x Abu Dhabi, UAETuesday 23 January 2018

America loses its liberal lion

Stalked by tragedy and controversy, Edward Kennedy never realised his presidential ambitions but still forged a reputation as one of his country's greatest legislators.

Edward Kennedy at the White House in 1962, flanked by his brothers Robert and John.
Edward Kennedy at the White House in 1962, flanked by his brothers Robert and John.

Edward M Kennedy, one of the most influential legislators in US history and the patriarch of America's most famous political family, died late on Tuesday in the state of Massachusetts after battling a brain tumour. He was 77. "We've lost the irreplaceable centre of our family and joyous light in our lives, but the inspiration of his faith, optimism, and perseverance will live on in our hearts forever," his family said in a statement issued yesterday.

"An important chapter in our history has come to an end," President Barack Obama also declared. "Our country has lost a great leader, who picked up the torch of his fallen brothers and became the greatest United States senator of our time." Indeed, Kennedy's life was marked by soaring achievement. "To be truly human," he once said, "is to shape your own world." And with his big, deep chest stuck out like the prow of a ship, he did shape the world, far more than most people dream of.

In a senatorial career that spanned nearly half a century, Kennedy played a major role in passing laws that peeled open the doors of American government and changed the nation's political landscape. He was an unstinting ally of blacks, American Indians, the poor, the sick, the aged, the mentally ill, starving refugees worldwide and immigrants. Yet his life also was characterised by inestimable grief. The youngest of nine children in a well-to-do family of high achievers, he assumed the mantle of patriarch only by default.

His oldest brother, a bomber pilot in the Second World War, was killed when Edward - Ted as he was known more familiarly - was 12. His sister Rosemary was lobotomised when he was nine and institutionalised for the rest of her life when he was 16. The same year, his sister Kathleen was killed in a plane crash. John, the 35th president of the US, was assassinated when he was 31. Robert was murdered on the presidential campaign trail when he was 36.

Joseph P Kennedy, a prominent businessman and one-time US ambassador to Britain, drove Teddy and his other eight children hard, keen that they overcome the social ostracism that he and other Irish Catholics experienced in Boston society. "If there's a piece of cake on the plate, take it. Eat it," the elder Kennedy exhorted his family. For Teddy Kennedy, that produced a string of achievements by his older siblings and created gargantuan shoes to fill. But he never realised his own ambition to follow his brother to the White House. In 1969, he drove his car off a bridge on the Massachusetts island of Chappaquiddick at night. A female aide accompanying the married Kennedy in the car was killed. Her death and his conduct ruined his chances of ever becoming president.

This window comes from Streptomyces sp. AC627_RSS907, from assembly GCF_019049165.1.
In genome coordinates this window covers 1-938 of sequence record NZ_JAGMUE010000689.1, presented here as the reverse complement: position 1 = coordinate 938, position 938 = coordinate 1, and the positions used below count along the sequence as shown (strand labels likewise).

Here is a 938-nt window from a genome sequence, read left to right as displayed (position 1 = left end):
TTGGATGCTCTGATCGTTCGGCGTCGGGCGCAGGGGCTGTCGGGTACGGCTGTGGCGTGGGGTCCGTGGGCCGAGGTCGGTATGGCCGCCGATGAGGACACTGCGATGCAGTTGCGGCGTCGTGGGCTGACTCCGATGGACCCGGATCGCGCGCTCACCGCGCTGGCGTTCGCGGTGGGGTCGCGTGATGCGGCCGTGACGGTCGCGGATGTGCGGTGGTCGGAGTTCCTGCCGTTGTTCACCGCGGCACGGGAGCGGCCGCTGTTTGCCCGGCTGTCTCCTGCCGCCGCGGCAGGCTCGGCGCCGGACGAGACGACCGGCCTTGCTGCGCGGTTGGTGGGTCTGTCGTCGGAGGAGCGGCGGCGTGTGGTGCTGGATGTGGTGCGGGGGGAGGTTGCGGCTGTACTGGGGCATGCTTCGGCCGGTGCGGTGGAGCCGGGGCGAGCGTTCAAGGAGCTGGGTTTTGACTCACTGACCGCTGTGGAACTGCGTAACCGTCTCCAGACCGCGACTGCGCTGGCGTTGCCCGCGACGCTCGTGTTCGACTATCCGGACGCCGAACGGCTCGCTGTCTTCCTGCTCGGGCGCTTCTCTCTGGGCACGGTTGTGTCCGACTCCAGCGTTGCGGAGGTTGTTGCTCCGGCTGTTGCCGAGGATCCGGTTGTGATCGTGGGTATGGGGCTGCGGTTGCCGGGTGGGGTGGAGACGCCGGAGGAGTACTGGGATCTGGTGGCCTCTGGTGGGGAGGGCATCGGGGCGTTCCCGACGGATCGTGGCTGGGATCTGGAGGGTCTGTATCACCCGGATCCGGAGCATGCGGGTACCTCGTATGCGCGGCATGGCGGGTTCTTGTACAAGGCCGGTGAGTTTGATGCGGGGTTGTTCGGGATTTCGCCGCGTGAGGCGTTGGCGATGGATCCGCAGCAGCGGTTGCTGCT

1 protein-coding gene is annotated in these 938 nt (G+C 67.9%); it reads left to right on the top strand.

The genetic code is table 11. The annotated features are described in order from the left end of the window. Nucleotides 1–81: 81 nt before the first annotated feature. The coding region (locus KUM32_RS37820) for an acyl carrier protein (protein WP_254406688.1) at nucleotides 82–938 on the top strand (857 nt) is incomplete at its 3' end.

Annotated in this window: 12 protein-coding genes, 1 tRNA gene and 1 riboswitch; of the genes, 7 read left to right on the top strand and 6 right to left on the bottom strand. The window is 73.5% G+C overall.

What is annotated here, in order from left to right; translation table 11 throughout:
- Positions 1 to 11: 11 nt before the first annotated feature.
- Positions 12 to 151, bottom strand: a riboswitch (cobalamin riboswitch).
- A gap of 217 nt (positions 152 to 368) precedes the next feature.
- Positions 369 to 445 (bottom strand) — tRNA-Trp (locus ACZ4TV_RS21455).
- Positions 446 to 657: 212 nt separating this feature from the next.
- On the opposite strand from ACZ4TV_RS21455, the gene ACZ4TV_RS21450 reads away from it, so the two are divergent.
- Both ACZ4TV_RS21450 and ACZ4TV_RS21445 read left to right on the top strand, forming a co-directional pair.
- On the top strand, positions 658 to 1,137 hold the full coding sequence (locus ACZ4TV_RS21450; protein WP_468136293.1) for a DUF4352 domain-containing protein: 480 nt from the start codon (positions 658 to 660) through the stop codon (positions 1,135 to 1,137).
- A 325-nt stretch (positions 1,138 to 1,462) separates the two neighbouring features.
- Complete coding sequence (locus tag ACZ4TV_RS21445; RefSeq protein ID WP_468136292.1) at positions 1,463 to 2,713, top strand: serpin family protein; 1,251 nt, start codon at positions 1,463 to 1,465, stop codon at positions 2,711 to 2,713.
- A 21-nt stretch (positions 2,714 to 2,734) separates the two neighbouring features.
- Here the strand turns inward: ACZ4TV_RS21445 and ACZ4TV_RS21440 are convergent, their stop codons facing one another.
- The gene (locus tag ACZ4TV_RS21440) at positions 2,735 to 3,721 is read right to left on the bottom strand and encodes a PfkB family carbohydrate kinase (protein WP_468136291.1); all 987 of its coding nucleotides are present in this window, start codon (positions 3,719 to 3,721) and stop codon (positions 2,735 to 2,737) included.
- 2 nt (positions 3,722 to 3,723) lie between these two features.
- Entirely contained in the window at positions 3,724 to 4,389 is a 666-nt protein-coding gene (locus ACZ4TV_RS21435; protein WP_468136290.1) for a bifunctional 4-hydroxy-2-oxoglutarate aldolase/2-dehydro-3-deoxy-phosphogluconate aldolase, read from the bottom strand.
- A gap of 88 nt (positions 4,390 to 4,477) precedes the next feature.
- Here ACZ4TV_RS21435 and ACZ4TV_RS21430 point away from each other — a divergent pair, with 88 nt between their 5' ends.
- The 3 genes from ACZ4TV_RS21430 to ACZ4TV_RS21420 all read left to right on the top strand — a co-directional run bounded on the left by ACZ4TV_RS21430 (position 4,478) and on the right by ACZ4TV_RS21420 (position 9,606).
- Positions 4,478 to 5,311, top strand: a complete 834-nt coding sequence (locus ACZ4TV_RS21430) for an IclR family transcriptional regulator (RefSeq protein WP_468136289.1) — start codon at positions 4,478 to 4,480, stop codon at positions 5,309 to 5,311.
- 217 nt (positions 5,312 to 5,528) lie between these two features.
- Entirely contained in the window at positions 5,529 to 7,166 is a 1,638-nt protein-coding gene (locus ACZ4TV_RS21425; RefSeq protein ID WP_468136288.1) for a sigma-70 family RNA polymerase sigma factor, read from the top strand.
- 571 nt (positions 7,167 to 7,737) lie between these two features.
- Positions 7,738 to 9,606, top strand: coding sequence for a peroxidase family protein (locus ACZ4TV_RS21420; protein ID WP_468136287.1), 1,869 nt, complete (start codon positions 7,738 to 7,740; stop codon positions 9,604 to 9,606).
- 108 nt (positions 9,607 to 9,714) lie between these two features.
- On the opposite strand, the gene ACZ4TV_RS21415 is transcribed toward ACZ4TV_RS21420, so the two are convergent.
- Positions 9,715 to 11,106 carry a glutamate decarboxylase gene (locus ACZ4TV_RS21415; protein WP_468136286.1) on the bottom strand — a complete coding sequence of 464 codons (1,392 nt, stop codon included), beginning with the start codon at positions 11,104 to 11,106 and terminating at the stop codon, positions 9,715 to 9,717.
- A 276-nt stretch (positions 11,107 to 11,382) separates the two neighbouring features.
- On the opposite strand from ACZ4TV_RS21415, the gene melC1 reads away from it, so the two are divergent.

His legendary bouts of drinking and womanising scuttled groundswells of support for a run at the presidency in the 1980s and 1990s. So did an electorate that grew weary of the liberalism and government activism that Kennedy championed unapologetically and a media culture that no longer treated the peccadilloes of politicians and celebrities - including those of his older, dead brothers - with deferential silence.

Yet even in his final days, as his health declined following the diagnosis last year of a fast-spreading, malignant brain tumour, he continued in his role as a legislative titan and tribune of the underprivileged, working the phones from his home in Hyannis Port to rally support for what he called his "life's cause": healthcare reform. Born on February 22, 1932, in Brookline, Massachusetts, Edward Moore Kennedy was steeped in politics from infancy. Both his father and his mother, the late Rose Fitzgerald Kennedy, came from prominent Irish-Catholic families with long involvements in Democratic Party politics in Boston.

Kennedy attended Harvard University, where he was expelled for cheating, though he eventually returned to earn a degree in 1956. He went on to law school at the University of Virginia, but eventually took up the family trade: politics. He helped manage his brother John's successful 1960 presidential run. Charged with overseeing the campaign in 13 western states, he delivered all but three. Still, Kennedy, perhaps a symptom of being the youngest, was viewed as the playboy of the family, the brother who lived mostly off the perks of the family name. Few expected him to achieve the success of John, or Robert, who was appointed attorney general shortly after the inauguration.

Kennedy won a special election in 1962 to fill his brother's vacant Massachusetts Senate seat. Less than a year into his term, John was assassinated in Dallas, Texas. Edward was sent to Hyannis Port to break the news to his father, who had been disabled by a stroke. Then, at the national funeral in Washington, watched by millions, he strode solemnly behind his brother's veiled widow and stood stone-faced as his nephew, John F Kennedy Jr, famously saluted the coffin.